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Pandemic let these families stay on Medicaid. Now their kids risk losing health care

: [POST-BROADCAST CORRECTION: In the audio of this story, as in a previous version of the web story, we incorrectly call Kathreen Friend a pediatric registered nurse. In fact, she is a pediatric nurse practitioner.]


Millions of children in the U.S. get their health insurance through the federal Medicaid program. Since the start of the pandemic, the federal government has allowed those children to stay on Medicaid without having to reenroll or jump through any other bureaucratic hoops. But as Sebastian Martinez Valdivia reports, that could soon end. Many are worried about the health of these children.

KATHREEN FRIEND: OK. What did you find out over there, you two?

SEBASTIAN MARTINEZ VALDIVIA, BYLINE: Kathreen Friend is a registered nurse here in Doniphan, Mo. It's a small town of 1,800 near the Arkansas border, but there's a lot to do. In the morning, she went over to the school to help run the sports physicals clinic. In the afternoon, she's had nonstop appointments at the safety-net clinic where she works.

FRIEND: So is she wanting to do the X-ray today?

MARTINEZ VALDIVIA: Friend is the only pediatric specialist in this county in the heart of the Missouri Ozarks.

FRIEND: I see a large volume of kids every single day. We try our best not to turn anyone away. We try to get them all in. It makes for long hours and long days, but we try to get people taken care of.

MARTINEZ VALDIVIA: The clinic treats all sorts of things, from broken bones to ear infections to COVID-19. And Friend says most of her young patients are on Medicaid. Medicaid enrollment in Missouri has grown by more than 400,000 people since the start of the pandemic. That's one of the biggest increases in the country. And it happened after voters backed a plan to expand Medicaid to more Missourians in 2020. But once you get Medicaid, keeping that coverage can be hard. In many states, including Missouri, Medicaid patients have to prove they still qualify every year. This process is called redetermination, and it requires a lot of paperwork and follow-through. But when the pandemic started, the federal government announced a public health emergency. That meant people on Medicaid stayed on that coverage and didn't have to worry about reenrolling. But that federal protection could end soon. And in Missouri, some experts say it could get pretty chaotic because the state has a poor track record when it comes to managing Medicaid. Dr. Maya Moody is a Missouri pediatrician who has seen the impact firsthand.

MAYA MOODY: I mean, we were turning away kids left and right, and it just broke our hearts.

MARTINEZ VALDIVIA: Moody is remembering what happened back in 2019, when the state removed 100,000 kids from Medicaid. Missouri had been rolling out a new computer system, and many of the children who lost coverage were still eligible.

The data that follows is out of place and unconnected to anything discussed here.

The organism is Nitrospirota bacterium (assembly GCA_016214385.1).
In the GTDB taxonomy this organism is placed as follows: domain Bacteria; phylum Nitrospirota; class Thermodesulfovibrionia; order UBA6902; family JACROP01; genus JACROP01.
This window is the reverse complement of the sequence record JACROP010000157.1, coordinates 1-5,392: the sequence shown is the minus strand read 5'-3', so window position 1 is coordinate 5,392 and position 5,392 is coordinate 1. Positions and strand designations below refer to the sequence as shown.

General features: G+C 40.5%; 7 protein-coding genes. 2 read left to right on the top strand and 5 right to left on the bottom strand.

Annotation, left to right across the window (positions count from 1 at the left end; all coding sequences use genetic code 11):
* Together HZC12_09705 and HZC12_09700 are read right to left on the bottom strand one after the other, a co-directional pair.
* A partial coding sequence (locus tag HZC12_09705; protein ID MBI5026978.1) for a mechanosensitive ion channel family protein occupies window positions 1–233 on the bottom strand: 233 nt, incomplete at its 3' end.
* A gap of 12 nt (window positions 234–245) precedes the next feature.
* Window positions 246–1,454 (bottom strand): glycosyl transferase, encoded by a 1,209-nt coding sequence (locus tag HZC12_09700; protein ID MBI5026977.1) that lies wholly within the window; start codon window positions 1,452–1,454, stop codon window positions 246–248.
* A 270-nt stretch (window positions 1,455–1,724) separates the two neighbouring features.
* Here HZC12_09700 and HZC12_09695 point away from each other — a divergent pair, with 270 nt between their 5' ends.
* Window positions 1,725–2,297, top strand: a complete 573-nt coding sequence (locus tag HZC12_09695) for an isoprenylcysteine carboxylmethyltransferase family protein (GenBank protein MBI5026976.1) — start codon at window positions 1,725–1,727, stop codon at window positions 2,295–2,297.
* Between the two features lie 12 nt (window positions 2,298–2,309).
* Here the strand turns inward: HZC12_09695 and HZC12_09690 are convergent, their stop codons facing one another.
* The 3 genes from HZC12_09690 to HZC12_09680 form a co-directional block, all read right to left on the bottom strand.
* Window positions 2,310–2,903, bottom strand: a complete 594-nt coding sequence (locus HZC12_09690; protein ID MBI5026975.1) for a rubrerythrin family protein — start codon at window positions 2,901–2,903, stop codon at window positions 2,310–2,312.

MOODY: These are kids that we needed to see, and they were our routine patients. These are families that we know really well. And so that has been one of the true blessings of the public health emergency, is that we haven't had to turn anybody away.

MARTINEZ VALDIVIA: The state later said there was an error where if parents lost coverage, the children in their household also automatically lost coverage, even if the kids actually still qualified. State officials say they've fixed that problem. But as soon as the public health emergency connected to the pandemic comes to an end, all states will have to resume regular eligibility checks. Sara Collins is a senior scholar with the Commonwealth Fund.

SARA COLLINS: States are going to be faced at the end of the public health emergency with our gargantuan task of redetermining eligibility for people who have stayed on Medicaid over this two-year period.

MARTINEZ VALDIVIA: And because so many people quit during the pandemic, it's unclear if states have the workers they need to do it. That leaves Dr. Moody, the pediatrician, worried that Missouri just isn't ready. She says Medicaid patients will need to be proactive about keeping that coverage.

MOODY: We have already started to talk to folks about making sure that they're getting their documents together and they're ready to reapply.

MARTINEZ VALDIVIA: The federal government has recommended a cautious approach, for states to take on their caseload in chunks. And Missouri, through a spokesperson, has confirmed it will work gradually over a year to check everyone's eligibility. The state is checking addresses to make sure people get the paperwork they need to reenroll. But Kathreen Friend, back at the clinic in the Missouri Ozarks, says people move around a lot. And even if they get the paperwork, they might not know what to do with it.

FRIEND: I really worry about that too, 'cause that's a big lax anyway. It was before, you know? And so now that it's just easy - I don't have to do anything; I just keep getting coverage - then they're just going to think they keep getting coverage.

MARTINEZ VALDIVIA: It's unclear when her patients will have to reenroll. If the federal government extends the public health emergency one more time, then that process could start as soon as January.

For NPR News, I'm Sebastian Martinez Valdivia. Transcript provided by NPR, Copyright NPR.

NPR transcripts are created on a rush deadline by an NPR contractor. This text may not be in its final form and may be updated or revised in the future. Accuracy and availability may vary. The authoritative record of NPR’s programming is the audio record.

Corrected: November 6, 2022 at 11:00 PM CST
In this story we incorrectly call Kathreen Friend a pediatric registered nurse. In fact, she is a pediatric nurse practitioner.
Sebastián Martínez Valdivia